Now that we have the design perspective in place, let's go back to power domains. How many power domains do we have here? And how do we decide? Any logical hierarchies (or a bunch of hierarchies) which have the same power plane should comprise one power domain. Let's elaborate more on that. Any logic (let's say here 2 IPs) are said to be in the same power plane iff they operate on the same voltage and have the same switchable properties.
In our example, all three IPs operate on different voltages, and therefore naturally comprise three different power planes and hence 3 different power domains! I shall elaborate on this concept later via examples.
Power Domain View
Having understood the concept of a power domain, let's try and understand what is a voltage area. Power domain, as the definition suggests, refers to the logical view wherein we've classified every logical hierarchy and defined the properties (operating voltage, and power state table) for all the standard cells that eventually get synthesized under that logical hierarchy. Voltage area is nothing but the physical view of a power domain where we assign a physical area on the chip for the logic under a given power domain to sit physically on the chip! Confusing, I know, but read it again and you'd be able to grasp the difference. Voltage Area would always be characterized by the fact that you'd need to specify the "rectilinear coordinates" within your chip area to define one.
Voltage Area View
Let's also talk about which I believe would be the most interesting take-away from this blog. How do we handle signals crossing from one power domain to another- which leads us to the discussion of isolation cells and the level shifters, and perhaps enable level-shifters which are the combination of isolation cells and level shifters.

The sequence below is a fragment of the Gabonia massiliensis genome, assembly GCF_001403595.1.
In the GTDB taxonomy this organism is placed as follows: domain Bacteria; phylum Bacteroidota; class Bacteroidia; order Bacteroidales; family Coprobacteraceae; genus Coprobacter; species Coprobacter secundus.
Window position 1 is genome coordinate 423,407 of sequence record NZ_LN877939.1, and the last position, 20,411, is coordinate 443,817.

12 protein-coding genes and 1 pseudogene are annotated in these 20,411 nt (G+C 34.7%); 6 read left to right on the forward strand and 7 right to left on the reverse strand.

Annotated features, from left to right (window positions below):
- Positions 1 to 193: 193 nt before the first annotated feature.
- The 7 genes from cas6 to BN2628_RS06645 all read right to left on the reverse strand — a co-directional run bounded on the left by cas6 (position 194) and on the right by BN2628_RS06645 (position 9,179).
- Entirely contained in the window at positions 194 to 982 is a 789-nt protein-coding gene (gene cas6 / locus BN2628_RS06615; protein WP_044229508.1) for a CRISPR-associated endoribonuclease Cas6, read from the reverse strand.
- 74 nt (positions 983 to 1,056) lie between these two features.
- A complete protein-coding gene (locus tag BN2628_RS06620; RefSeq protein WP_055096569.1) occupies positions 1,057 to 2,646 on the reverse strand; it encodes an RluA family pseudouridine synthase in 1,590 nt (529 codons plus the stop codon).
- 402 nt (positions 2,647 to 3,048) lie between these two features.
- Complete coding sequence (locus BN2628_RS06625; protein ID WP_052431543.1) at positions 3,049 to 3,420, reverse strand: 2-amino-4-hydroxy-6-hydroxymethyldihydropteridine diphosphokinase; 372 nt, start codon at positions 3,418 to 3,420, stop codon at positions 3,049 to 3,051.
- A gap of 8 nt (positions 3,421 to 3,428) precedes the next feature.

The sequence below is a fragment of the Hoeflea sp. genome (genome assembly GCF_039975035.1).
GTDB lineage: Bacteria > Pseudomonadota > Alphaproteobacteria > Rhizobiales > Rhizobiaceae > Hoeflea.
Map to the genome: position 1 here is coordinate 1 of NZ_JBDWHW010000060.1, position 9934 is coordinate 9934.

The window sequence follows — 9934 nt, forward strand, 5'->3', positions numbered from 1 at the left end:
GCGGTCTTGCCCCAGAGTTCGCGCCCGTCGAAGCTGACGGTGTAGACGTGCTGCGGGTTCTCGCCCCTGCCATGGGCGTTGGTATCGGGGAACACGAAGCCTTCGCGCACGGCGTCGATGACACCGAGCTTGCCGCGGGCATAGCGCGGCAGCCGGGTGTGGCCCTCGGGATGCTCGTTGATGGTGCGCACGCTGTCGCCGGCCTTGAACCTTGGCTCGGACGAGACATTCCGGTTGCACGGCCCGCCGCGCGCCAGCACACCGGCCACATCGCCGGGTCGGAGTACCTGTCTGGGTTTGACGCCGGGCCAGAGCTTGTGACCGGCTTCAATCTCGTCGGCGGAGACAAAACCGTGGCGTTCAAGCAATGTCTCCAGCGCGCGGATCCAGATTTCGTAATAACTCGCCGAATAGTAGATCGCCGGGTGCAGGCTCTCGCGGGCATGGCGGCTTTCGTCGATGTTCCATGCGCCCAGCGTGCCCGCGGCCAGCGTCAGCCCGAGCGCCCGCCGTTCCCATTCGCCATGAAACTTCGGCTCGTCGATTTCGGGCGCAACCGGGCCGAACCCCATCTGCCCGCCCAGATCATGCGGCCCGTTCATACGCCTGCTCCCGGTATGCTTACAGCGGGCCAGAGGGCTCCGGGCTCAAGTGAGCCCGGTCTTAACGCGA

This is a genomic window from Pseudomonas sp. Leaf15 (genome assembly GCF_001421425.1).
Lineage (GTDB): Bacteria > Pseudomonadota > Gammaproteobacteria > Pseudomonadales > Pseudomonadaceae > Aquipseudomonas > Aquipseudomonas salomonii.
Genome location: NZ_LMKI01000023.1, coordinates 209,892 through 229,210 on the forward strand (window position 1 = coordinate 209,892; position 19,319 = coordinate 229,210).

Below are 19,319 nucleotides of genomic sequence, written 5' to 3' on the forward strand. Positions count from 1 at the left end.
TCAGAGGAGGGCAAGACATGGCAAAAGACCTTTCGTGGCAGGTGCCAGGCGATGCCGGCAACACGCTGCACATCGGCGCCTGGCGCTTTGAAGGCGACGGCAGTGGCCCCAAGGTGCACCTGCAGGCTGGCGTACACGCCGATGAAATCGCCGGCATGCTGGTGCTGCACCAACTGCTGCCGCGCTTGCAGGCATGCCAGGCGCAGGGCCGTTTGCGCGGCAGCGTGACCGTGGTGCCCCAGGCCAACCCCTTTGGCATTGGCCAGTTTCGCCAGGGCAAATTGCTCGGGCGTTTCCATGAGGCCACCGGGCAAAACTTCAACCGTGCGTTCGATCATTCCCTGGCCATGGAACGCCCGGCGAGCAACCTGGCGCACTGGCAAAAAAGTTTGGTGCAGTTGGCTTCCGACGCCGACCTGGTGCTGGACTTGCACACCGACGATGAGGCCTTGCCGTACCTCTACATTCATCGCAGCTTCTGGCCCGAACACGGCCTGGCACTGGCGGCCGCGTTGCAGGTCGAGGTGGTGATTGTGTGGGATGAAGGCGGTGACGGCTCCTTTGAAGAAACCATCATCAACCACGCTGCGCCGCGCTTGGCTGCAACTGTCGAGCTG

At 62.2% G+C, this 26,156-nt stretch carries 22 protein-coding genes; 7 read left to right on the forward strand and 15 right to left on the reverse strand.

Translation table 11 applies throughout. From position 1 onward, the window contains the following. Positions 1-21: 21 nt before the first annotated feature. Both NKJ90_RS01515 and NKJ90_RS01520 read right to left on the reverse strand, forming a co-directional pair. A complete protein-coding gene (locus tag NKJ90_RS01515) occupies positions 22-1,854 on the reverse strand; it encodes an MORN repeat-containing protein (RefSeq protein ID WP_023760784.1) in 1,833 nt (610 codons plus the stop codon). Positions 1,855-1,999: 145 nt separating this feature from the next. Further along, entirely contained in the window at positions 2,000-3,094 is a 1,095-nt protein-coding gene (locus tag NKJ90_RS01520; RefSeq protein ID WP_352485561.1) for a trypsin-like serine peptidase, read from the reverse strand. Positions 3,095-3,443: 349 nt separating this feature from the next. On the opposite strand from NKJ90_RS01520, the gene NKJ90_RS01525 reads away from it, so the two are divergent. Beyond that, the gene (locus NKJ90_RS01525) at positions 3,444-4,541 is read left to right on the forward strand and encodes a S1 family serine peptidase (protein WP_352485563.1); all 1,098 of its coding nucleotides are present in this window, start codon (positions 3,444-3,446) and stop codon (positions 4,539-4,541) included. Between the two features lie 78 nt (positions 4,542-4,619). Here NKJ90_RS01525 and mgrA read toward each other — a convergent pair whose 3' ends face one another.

Any signal crossing from one a region or a power domain which is operating on voltage of let's say V1 to a power domain which is let's say operating at voltage V2 would need to be level-shifted from V1 to V2. And the special cells which help us achieve this are called level-shifters. Level-shifters are basically buffers with two power supply nets. The input supply net is connected to the voltage supply of the driver domain and the output supply net is connected to the voltage supply of the receiver domain. Where exactly should this LS be placed (whether in the driver domain or the receiver domain is another question which would be answered in a different post).
Any signal crossing from a switchable domain to an on domain need to be isolated using an isolation cell to prevent any X's being propagated. Consider a signal going from power domain A (switchable) to power domain B (on). Let's say at some time the supply to be power domain is turned-off. All the outputs of power domain A would be at an unknown state and hence referred to as "X". If these X's are not isolated, the always-on supply would be corrupt with X. Most isolation cells are usually AND/OR gates where the other input is set to a controlling value (0 for AND gate, 1 for OR gate) to prevent X-propagation. We don't see any ISOLATION from the always-on domain to the switchable domain. (Ask yourself why?! :P)
On a side note: one physical voltage area may be mapped to many logical power domains provided they all have the same primary and secondary logical power supplies.
Now I'd like you to explain what all would we need for our case with Alpha, Beta and Gamma IPs to make sure signals cross from one power domain to another seamlessly (assume all permutation and combination of crossings).
Concepts to be discussed in a future post:
- Where exactly should this LS be placed: whether in the driver domain or the receiver domain.
- The concept of primary v/s secondary power supply.